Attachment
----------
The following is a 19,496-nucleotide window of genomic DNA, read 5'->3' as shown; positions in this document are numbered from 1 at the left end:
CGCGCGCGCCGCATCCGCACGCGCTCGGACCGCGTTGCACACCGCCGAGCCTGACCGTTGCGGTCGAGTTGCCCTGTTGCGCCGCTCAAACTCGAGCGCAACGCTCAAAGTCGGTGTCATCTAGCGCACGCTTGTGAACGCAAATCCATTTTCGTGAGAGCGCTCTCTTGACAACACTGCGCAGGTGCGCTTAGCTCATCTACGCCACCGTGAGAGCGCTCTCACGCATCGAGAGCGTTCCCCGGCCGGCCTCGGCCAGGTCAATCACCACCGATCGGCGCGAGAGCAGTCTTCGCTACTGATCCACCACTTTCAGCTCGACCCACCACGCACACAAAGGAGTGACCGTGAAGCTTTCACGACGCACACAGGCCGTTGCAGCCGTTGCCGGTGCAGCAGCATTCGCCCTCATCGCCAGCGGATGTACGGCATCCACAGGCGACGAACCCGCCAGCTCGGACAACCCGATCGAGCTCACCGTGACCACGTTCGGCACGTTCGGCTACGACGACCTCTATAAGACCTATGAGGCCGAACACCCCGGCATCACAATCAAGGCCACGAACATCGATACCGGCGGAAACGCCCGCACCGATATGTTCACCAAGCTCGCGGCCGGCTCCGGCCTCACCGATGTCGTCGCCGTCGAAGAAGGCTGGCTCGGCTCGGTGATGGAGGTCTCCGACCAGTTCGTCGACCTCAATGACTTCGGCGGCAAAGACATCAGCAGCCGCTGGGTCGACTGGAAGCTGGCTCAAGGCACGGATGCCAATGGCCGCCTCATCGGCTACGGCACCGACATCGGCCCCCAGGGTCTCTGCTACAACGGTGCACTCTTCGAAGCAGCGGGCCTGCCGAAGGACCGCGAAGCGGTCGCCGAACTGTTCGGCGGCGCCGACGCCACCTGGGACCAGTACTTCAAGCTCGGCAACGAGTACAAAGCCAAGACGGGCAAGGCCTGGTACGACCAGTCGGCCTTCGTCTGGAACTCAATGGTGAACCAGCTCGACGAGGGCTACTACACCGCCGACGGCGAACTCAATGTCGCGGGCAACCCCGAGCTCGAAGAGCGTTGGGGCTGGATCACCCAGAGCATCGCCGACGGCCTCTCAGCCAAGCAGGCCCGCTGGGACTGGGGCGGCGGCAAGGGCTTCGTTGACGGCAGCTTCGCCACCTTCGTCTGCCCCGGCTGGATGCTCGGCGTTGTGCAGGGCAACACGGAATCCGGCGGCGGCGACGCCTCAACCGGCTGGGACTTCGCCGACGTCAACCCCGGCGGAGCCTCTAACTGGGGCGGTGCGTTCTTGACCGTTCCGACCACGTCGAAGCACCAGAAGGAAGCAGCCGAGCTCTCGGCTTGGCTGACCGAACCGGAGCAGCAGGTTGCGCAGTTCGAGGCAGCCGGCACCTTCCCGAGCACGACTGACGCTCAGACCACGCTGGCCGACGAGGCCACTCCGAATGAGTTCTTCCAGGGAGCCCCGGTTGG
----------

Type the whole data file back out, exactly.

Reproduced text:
The following is a 19,496-nucleotide window of genomic DNA, read 5'->3' as shown; positions in this document are numbered from 1 at the left end:
CGCGCGCGCCGCATCCGCACGCGCTCGGACCGCGTTGCACACCGCCGAGCCTGACCGTTGCGGTCGAGTTGCCCTGTTGCGCCGCTCAAACTCGAGCGCAACGCTCAAAGTCGGTGTCATCTAGCGCACGCTTGTGAACGCAAATCCATTTTCGTGAGAGCGCTCTCTTGACAACACTGCGCAGGTGCGCTTAGCTCATCTACGCCACCGTGAGAGCGCTCTCACGCATCGAGAGCGTTCCCCGGCCGGCCTCGGCCAGGTCAATCACCACCGATCGGCGCGAGAGCAGTCTTCGCTACTGATCCACCACTTTCAGCTCGACCCACCACGCACACAAAGGAGTGACCGTGAAGCTTTCACGACGCACACAGGCCGTTGCAGCCGTTGCCGGTGCAGCAGCATTCGCCCTCATCGCCAGCGGATGTACGGCATCCACAGGCGACGAACCCGCCAGCTCGGACAACCCGATCGAGCTCACCGTGACCACGTTCGGCACGTTCGGCTACGACGACCTCTATAAGACCTATGAGGCCGAACACCCCGGCATCACAATCAAGGCCACGAACATCGATACCGGCGGAAACGCCCGCACCGATATGTTCACCAAGCTCGCGGCCGGCTCCGGCCTCACCGATGTCGTCGCCGTCGAAGAAGGCTGGCTCGGCTCGGTGATGGAGGTCTCCGACCAGTTCGTCGACCTCAATGACTTCGGCGGCAAAGACATCAGCAGCCGCTGGGTCGACTGGAAGCTGGCTCAAGGCACGGATGCCAATGGCCGCCTCATCGGCTACGGCACCGACATCGGCCCCCAGGGTCTCTGCTACAACGGTGCACTCTTCGAAGCAGCGGGCCTGCCGAAGGACCGCGAAGCGGTCGCCGAACTGTTCGGCGGCGCCGACGCCACCTGGGACCAGTACTTCAAGCTCGGCAACGAGTACAAAGCCAAGACGGGCAAGGCCTGGTACGACCAGTCGGCCTTCGTCTGGAACTCAATGGTGAACCAGCTCGACGAGGGCTACTACACCGCCGACGGCGAACTCAATGTCGCGGGCAACCCCGAGCTCGAAGAGCGTTGGGGCTGGATCACCCAGAGCATCGCCGACGGCCTCTCAGCCAAGCAGGCCCGCTGGGACTGGGGCGGCGGCAAGGGCTTCGTTGACGGCAGCTTCGCCACCTTCGTCTGCCCCGGCTGGATGCTCGGCGTTGTGCAGGGCAACACGGAATCCGGCGGCGGCGACGCCTCAACCGGCTGGGACTTCGCCGACGTCAACCCCGGCGGAGCCTCTAACTGGGGCGGTGCGTTCTTGACCGTTCCGACCACGTCGAAGCACCAGAAGGAAGCAGCCGAGCTCTCGGCTTGGCTGACCGAACCGGAGCAGCAGGTTGCGCAGTTCGAGGCAGCCGGCACCTTCCCGAGCACGACTGACGCTCAGACCACGCTGGCCGACGAGGCCACTCCGAATGAGTTCTTCCAGGGAGCCCCGGTTGG